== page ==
I’ve had a passive eye on the new Prey game for quite a while now. Having played the original back in 2006 and enjoying it quite a bit, naturally I was curious of this reboot. It should come as no surprise then, that when I heard a demo of the opening moments of the game was just released, I absolutely had to check it out.

Character Selection Screen

The beginning moments of Prey do a good job of presenting you with what initially feels like bog-standard world building. You wake up in your futuristic top-floor apartment to a beautiful but ultimately forgettable skyline. You are quickly established as being a scientist. I say this because shortly after waking up you get a call from a science guy telling you to put on your science suit, get in the science chopper, and come do some SCIENCE.

What this ultimately ends up boiling down to is a tutorial cleverly disguised as a bunch of “experiments”. This part is pretty hilarious, as it basically involves a bunch of lab coats watching you from behind glass telling you to do simple tasks, then berating you under their breath. “Hide somewhere in this room that only contains an office chair… oh wow, he’s actually trying to hide behind the chair. Interesting.”

“The game throws a lot of clever things at you in such a short time.”

Quickly, and almost as if on cue, things go horribly wrong. Scientists begin to die, and your chamber gets gassed, making you collapse in a heap on the floor. You then wake up in your apartment to the same alarm, get up in the same way, and hear your smart clock state that it’s the same day as yesterday. Wait… what? Things don’t stay familiar for long though, because when you walk out your front door, an engineer who was previously on hands and knees fixing some futurey wall electronics is dead. You pick up their wrench, get a phone call from a mysterious stranger, and are told you need to get out of the building. Now.

Dead Engineer in a hallway

Now anyone who has played Bioshock will likely be rolling their eyes by now, but this was the only obvious nod to the series I experienced thus far, so I was able to let it slide. This is partly because the way you’ll go about escaping the building is easily the best and most unique aspect of the demo. Considering this is supposed to be the actual beginning of the game, I’ll skip over describing this moment, as I feel it’s an experience best left unspoiled.

Once you make it back to the labs, you are introduced formally to your primary foes: the Mimics. These little buggers are essentially amorphous blobs of walking tar that can change their forms to look like everyday objects. This immediately adds an interesting aura of tension, because this means that any object in the environment, ranging from a coffee cup to a medkit (yes, a medkit), could potentially be a tar monster from hell. Probably one of the most clever examples of this was when I was ascending a staircase.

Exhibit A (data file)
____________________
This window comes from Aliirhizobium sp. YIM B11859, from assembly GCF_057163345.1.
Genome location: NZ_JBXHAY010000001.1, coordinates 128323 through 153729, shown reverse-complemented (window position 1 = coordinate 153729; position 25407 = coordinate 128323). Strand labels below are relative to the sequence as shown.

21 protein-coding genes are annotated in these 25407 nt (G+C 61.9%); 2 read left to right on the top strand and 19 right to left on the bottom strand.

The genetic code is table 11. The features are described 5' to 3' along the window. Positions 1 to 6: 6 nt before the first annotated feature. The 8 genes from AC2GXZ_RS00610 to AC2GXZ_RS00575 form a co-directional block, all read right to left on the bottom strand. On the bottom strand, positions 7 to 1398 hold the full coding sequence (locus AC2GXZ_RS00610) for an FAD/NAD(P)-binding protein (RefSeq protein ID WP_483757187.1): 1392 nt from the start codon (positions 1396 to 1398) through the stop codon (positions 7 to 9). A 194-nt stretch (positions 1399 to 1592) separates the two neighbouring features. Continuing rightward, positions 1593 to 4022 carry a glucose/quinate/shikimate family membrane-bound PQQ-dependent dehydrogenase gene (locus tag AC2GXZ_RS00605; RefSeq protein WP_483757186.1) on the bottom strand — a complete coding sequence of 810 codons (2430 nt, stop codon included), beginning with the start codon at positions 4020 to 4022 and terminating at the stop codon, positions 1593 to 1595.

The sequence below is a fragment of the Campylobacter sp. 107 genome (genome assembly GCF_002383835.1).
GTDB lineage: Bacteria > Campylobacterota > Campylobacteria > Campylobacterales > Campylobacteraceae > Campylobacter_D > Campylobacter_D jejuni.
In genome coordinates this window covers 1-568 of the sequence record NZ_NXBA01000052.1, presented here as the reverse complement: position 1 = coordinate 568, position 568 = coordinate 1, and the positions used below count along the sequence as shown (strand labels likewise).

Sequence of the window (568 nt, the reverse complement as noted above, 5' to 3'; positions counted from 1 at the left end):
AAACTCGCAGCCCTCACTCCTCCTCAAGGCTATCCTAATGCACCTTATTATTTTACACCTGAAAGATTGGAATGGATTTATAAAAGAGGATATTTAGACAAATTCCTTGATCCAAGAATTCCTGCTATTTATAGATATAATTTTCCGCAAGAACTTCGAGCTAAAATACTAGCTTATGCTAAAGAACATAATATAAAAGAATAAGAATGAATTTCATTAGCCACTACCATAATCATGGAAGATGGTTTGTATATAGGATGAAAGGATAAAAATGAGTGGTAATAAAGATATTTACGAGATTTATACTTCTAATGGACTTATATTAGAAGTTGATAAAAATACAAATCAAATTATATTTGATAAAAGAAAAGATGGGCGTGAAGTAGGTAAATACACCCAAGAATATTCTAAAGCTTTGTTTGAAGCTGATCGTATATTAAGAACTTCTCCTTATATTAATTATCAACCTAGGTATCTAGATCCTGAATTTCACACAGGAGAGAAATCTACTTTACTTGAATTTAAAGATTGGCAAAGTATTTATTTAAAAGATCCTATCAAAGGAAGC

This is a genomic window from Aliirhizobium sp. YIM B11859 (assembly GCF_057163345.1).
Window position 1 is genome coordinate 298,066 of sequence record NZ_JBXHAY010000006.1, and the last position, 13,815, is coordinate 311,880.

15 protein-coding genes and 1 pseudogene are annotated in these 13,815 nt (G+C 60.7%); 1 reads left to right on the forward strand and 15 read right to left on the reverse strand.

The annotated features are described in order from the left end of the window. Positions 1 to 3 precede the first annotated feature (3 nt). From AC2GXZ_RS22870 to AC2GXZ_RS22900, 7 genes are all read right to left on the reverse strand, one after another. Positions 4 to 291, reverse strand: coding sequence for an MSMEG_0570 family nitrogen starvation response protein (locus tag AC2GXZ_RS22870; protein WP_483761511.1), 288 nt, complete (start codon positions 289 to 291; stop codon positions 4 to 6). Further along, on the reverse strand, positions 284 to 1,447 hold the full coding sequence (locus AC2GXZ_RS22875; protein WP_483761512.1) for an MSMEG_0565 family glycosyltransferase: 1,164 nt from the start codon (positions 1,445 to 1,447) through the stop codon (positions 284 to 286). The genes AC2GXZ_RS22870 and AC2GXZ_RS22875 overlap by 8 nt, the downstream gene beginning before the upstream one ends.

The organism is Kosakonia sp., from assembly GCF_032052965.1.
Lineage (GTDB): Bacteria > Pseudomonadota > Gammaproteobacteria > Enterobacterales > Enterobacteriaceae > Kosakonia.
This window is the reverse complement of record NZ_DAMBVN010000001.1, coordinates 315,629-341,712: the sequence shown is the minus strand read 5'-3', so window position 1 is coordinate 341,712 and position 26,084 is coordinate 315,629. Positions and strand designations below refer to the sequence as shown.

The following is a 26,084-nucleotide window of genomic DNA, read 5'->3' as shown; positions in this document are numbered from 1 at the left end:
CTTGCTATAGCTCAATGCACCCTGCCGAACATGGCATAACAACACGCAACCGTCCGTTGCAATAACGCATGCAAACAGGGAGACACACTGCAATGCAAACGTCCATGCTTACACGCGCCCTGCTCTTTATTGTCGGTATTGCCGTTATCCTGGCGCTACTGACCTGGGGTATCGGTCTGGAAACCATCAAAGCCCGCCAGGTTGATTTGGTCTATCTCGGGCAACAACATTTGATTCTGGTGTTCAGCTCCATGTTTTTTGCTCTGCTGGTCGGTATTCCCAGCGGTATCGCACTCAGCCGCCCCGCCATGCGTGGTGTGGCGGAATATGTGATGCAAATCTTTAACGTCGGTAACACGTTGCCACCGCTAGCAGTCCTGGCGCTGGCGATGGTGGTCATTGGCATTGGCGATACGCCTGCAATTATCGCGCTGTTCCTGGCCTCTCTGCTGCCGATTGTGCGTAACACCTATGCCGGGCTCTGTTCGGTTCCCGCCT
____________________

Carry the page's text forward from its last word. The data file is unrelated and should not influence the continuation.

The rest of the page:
As I turned a corner to climb the next set of stairs, a metal trash can slowly clunked down the staircase ahead. After slowly creeping up to see what kind of tomfoolery was afoot, I saw an identical trash can standing properly on the landing above. Right in my way. I chuckled a bit and said “Nice try,” as I whipped out my shotgun and blew the impostor away. It not only made me feel smart, but it also embedded the concept in my mind in a way that telling me never could.

Transtar Lobby

After progressing further and hitting the brick wall where the demo ends, I left off feeling impressed in some places, and disappointed in others. The game throws a lot of clever things at you in such a short time, that once the rules are established, I can’t help but wonder, “is this all it’s going to be?”. The combat generally feels okay, and although they try their best to make the enemies seem intimidating, it kind of falls flat. Part of this is due to the music flaring up in odd places when there is no action, and taking a very long time to die down.

For example: When getting back to the lab, they attempted to build tension before getting to the first real enemy encounter. After entering an open room the obvious danger music spiked up and reached a fever pitch, but nothing happened. I’m not sure if this was a bug, or if something was supposed to attack me, but I ended up wandering around for several minutes going “Where’s the monster? Is it attacking me? Is it hiding? I don’t see anything.” This isn’t the only instance that this happened, so I eventually became numb to the musical cues, and they ended up being more of a nuisance than anything.

The apartment

All of this being said, this is just the demo, but I can’t say it’s left me with the best first impression. I can see a lot of interesting concepts and mechanics shining through, but I’m terribly worried that it may get bogged down in the end. We will have to see where things go when the game releases on May 5th, so expect a full review of the game soon.


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